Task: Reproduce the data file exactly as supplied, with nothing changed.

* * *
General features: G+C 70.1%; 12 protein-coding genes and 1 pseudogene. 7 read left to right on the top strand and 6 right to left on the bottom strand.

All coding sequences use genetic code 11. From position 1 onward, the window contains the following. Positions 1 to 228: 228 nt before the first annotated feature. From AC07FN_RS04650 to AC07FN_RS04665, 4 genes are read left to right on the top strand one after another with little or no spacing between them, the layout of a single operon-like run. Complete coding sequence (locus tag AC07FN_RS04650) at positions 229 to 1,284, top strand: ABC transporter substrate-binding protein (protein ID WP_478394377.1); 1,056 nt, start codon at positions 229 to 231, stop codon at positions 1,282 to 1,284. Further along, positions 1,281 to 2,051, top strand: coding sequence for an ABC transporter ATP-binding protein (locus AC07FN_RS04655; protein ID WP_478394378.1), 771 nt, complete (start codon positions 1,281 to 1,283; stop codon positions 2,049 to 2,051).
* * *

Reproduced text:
General features: G+C 70.1%; 12 protein-coding genes and 1 pseudogene. 7 read left to right on the top strand and 6 right to left on the bottom strand.

All coding sequences use genetic code 11. From position 1 onward, the window contains the following. Positions 1 to 228: 228 nt before the first annotated feature. From AC07FN_RS04650 to AC07FN_RS04665, 4 genes are read left to right on the top strand one after another with little or no spacing between them, the layout of a single operon-like run. Complete coding sequence (locus tag AC07FN_RS04650) at positions 229 to 1,284, top strand: ABC transporter substrate-binding protein (protein ID WP_478394377.1); 1,056 nt, start codon at positions 229 to 231, stop codon at positions 1,282 to 1,284. Further along, positions 1,281 to 2,051, top strand: coding sequence for an ABC transporter ATP-binding protein (locus AC07FN_RS04655; protein ID WP_478394378.1), 771 nt, complete (start codon positions 1,281 to 1,283; stop codon positions 2,049 to 2,051).